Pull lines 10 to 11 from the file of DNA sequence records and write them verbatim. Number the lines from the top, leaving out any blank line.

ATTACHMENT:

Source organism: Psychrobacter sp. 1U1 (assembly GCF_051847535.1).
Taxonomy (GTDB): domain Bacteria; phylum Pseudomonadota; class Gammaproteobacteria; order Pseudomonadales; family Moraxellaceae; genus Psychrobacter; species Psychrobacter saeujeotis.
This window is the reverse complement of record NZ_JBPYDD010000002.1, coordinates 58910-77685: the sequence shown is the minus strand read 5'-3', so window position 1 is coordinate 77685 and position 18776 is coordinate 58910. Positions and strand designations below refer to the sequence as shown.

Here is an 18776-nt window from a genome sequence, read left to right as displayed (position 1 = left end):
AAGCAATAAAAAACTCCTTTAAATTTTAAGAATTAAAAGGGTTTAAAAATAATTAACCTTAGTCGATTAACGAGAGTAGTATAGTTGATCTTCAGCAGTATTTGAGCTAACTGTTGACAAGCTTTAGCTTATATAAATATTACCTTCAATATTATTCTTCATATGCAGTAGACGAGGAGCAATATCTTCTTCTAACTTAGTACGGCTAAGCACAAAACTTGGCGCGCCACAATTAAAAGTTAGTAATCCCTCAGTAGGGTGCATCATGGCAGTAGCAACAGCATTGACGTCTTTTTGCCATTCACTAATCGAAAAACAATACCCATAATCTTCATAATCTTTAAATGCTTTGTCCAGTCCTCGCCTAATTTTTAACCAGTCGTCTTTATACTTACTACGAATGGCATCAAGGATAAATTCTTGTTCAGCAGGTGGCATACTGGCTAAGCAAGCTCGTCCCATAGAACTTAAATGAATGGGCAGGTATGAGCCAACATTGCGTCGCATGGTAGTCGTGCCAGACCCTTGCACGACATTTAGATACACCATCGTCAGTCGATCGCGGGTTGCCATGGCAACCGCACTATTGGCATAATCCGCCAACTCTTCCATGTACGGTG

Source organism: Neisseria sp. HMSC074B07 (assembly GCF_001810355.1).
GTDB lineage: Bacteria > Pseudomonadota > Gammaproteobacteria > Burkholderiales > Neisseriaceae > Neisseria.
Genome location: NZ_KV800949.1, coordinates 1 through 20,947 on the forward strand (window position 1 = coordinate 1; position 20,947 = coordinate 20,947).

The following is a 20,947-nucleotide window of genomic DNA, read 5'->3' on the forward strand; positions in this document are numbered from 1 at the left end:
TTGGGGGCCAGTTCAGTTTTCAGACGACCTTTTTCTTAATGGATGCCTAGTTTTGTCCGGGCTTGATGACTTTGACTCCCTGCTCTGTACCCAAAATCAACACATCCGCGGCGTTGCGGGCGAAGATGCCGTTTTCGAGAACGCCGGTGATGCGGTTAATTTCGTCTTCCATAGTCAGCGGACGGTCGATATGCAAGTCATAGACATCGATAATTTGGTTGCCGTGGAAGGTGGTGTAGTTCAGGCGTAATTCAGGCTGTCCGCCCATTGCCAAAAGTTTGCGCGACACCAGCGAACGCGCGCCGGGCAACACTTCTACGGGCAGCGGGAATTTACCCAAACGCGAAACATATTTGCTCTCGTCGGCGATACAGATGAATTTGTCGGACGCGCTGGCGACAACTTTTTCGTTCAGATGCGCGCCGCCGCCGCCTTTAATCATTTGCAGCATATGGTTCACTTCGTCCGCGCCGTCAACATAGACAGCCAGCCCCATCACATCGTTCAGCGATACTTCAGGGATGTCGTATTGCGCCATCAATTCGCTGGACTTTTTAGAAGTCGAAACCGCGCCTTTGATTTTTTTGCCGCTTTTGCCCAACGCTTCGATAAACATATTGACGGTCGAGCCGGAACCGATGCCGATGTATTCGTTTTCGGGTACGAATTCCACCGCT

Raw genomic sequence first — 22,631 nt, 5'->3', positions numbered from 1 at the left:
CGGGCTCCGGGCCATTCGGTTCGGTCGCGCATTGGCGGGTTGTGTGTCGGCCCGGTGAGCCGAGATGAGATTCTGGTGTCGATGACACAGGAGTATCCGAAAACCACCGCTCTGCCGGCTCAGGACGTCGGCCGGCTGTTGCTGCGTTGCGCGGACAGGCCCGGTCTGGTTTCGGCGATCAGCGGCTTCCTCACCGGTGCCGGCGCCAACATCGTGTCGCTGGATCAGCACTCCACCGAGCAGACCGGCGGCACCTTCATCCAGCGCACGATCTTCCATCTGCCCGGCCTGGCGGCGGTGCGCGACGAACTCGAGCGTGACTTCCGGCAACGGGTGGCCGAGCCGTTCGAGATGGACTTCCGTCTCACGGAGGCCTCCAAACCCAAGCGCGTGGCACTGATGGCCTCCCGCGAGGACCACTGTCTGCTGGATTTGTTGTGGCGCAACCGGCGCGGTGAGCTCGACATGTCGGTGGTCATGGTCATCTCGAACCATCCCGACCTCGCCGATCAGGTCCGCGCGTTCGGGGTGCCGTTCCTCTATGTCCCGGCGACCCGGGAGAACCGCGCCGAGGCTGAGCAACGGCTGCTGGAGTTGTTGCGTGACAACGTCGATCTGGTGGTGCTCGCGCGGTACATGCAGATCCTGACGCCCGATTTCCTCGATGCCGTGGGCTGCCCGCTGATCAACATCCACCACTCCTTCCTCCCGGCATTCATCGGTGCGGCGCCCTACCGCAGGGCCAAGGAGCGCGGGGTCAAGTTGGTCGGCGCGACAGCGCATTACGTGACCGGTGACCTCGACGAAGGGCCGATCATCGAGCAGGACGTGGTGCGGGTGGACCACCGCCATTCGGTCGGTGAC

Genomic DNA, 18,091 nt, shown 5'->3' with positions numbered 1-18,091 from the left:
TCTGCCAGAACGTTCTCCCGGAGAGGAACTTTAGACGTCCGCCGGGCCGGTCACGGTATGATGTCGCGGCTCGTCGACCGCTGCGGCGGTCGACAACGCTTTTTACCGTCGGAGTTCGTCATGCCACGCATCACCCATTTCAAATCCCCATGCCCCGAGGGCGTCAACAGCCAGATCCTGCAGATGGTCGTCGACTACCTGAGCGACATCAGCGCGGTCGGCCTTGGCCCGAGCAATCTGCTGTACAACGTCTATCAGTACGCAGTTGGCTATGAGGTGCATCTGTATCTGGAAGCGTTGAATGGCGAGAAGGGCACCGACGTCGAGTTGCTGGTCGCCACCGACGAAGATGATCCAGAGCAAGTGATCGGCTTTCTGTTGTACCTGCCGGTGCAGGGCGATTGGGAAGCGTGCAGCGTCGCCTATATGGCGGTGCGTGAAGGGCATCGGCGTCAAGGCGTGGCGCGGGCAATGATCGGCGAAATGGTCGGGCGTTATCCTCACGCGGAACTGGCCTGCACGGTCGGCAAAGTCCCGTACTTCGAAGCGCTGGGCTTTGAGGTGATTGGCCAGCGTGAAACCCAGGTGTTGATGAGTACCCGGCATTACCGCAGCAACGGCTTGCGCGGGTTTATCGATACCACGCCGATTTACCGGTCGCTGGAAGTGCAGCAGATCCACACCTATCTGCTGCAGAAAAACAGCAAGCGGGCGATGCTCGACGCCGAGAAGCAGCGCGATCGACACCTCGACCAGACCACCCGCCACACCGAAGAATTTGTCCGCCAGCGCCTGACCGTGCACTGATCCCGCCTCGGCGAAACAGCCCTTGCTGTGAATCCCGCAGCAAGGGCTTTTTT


TTGGGGGCCAGTTCAGTTTTCAGACGACCTTTTTCTTAATGGATGCCTAGTTTTGTCCGGGCTTGATGACTTTGACTCCCTGCTCTGTACCCAAAATCAACACATCCGCGGCGTTGCGGGCGAAGATGCCGTTTTCGAGAACGCCGGTGATGCGGTTAATTTCGTCTTCCATAGTCAGCGGACGGTCGATATGCAAGTCATAGACATCGATAATTTGGTTGCCGTGGAAGGTGGTGTAGTTCAGGCGTAATTCAGGCTGTCCGCCCATTGCCAAAAGTTTGCGCGACACCAGCGAACGCGCGCCGGGCAACACTTCTACGGGCAGCGGGAATTTACCCAAACGCGAAACATATTTGCTCTCGTCGGCGATACAGATGAATTTGTCGGACGCGCTGGCGACAACTTTTTCGTTCAGATGCGCGCCGCCGCCGCCTTTAATCATTTGCAGCATATGGTTCACTTCGTCCGCGCCGTCAACATAGACAGCCAGCCCCATCACATCGTTCAGCGATACTTCAGGGATGTCGTATTGCGCCATCAATTCGCTGGACTTTTTAGAAGTCGAAACCGCGCCTTTGATTTTTTTGCCGCTTTTGCCCAACGCTTCGATAAACATATTGACGGTCGAGCCGGAACCGATGCCGATGTATTCGTTTTCGGGTACGAATTCCACCGCT

Raw genomic sequence first — 22,631 nt, 5'->3', positions numbered from 1 at the left: